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What to consider when choosing a beneficiary for life insurance or other financial accounts

Learn what a beneficiary is and factors to consider when naming a beneficiary.

What is a beneficiary?

A beneficiary is an individual, entity or a trust nominated by an account holder or insurance policyholder to receive the benefits or proceeds from a life insurance policy or financial accounts (such as pension or retirement accounts) when the account holder or policyholder passes away. The recipient is legally entitled to receive the funds. Depending on the account, the distribution may be tax-free.

  • Beneficiaries for a life insurance policy. The owner of the life insurance policy will designate beneficiaries or entities that the person wants to financially protect after the policyholder passes away. These beneficiaries receive the death benefit which can be used for various purposes, such as paying off debts, covering funeral expenses or simply as financial support.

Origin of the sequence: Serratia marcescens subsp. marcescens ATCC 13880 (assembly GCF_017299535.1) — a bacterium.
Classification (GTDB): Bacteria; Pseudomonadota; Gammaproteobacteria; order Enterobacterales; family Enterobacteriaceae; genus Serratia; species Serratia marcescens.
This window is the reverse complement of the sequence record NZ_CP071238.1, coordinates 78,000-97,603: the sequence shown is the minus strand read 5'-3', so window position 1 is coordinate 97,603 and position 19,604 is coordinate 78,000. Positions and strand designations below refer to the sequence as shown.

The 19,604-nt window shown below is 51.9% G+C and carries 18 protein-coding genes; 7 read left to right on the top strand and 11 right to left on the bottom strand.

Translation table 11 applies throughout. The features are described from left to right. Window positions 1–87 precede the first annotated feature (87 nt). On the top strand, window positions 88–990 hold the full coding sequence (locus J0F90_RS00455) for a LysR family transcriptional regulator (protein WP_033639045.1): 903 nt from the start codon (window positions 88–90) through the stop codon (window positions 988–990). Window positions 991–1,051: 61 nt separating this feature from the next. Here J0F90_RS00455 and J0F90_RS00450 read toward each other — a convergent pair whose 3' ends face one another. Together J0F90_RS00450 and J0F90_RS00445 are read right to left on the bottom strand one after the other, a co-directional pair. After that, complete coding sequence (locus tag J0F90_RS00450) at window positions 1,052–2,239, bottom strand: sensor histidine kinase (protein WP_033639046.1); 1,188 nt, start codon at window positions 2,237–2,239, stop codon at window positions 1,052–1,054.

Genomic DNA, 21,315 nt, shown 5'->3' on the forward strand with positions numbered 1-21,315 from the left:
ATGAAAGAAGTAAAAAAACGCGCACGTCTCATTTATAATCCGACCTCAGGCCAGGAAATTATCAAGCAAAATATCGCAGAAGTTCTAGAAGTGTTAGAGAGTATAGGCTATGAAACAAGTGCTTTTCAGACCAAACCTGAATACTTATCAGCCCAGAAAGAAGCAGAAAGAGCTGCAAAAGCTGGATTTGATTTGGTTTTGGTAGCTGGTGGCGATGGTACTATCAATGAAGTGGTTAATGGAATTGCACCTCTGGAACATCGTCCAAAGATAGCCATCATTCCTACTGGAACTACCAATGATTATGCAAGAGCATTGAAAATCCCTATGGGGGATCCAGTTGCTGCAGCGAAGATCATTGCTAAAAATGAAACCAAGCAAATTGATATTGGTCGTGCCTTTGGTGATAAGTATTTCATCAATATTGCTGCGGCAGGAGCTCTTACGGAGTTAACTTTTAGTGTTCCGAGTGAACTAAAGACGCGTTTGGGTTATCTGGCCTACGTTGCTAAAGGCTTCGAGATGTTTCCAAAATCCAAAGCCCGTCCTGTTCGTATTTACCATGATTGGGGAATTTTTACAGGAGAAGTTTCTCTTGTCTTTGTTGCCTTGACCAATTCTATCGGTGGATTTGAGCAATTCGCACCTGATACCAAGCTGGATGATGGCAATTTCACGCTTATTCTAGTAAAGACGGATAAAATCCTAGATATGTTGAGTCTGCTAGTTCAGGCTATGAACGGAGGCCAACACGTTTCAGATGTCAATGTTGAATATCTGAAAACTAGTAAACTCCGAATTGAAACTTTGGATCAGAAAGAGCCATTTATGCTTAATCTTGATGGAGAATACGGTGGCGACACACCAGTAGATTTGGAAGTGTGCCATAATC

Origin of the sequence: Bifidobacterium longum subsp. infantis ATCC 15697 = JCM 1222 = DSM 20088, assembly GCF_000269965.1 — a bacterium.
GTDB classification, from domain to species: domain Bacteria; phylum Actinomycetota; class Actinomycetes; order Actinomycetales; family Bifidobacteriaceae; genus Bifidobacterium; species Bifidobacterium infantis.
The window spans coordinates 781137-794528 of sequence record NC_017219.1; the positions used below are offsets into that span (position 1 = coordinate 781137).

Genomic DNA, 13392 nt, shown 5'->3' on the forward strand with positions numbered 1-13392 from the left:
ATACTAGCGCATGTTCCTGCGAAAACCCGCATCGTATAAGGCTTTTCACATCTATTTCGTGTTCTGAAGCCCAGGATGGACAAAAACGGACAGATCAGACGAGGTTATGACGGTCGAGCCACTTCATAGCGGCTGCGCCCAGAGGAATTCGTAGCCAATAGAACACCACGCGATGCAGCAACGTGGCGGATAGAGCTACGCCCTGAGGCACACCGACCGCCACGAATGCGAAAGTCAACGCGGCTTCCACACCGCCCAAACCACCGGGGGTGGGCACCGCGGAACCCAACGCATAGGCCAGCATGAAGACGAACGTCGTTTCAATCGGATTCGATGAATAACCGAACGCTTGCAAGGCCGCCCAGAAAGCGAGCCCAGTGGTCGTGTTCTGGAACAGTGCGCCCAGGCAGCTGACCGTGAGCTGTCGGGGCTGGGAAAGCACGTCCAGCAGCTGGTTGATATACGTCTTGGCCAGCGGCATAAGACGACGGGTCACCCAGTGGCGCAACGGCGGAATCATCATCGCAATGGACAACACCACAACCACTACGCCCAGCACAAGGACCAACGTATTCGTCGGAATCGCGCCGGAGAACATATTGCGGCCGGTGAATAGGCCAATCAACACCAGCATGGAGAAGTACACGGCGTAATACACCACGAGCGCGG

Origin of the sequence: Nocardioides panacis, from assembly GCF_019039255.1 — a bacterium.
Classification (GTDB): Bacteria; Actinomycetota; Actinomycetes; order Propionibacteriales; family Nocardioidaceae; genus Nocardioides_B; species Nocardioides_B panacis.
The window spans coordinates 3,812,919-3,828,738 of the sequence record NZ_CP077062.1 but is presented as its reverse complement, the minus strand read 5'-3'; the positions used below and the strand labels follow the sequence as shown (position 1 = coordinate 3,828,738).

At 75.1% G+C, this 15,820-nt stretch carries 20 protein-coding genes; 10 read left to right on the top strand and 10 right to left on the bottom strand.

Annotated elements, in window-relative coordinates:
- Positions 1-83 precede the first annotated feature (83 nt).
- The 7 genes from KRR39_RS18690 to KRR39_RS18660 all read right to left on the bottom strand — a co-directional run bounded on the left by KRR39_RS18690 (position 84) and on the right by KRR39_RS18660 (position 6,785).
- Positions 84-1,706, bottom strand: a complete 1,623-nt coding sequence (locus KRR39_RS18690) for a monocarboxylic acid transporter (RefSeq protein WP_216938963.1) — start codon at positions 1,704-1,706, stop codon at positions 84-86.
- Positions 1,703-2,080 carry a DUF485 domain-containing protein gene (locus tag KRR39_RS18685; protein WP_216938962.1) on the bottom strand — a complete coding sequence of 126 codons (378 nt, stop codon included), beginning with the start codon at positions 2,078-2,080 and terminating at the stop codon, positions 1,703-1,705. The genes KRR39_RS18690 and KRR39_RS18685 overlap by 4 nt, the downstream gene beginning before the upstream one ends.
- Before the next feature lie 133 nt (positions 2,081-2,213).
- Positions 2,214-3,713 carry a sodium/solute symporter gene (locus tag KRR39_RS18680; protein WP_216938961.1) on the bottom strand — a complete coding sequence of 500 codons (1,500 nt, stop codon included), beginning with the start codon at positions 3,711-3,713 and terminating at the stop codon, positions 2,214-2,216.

• Beneficiaries of financial accounts. Generally, the beneficiary for a retirement account or pension is the surviving spouse, unless the spouse waives that right. Some retirement accounts or plans may have different rules for designating beneficiaries. Check with your employer or financial institution about the rules pertaining to your plan. For these account types, a beneficiary also decides how to make use of the funds. With other financial accounts, such as investments or CDs, the rules are less restrictive.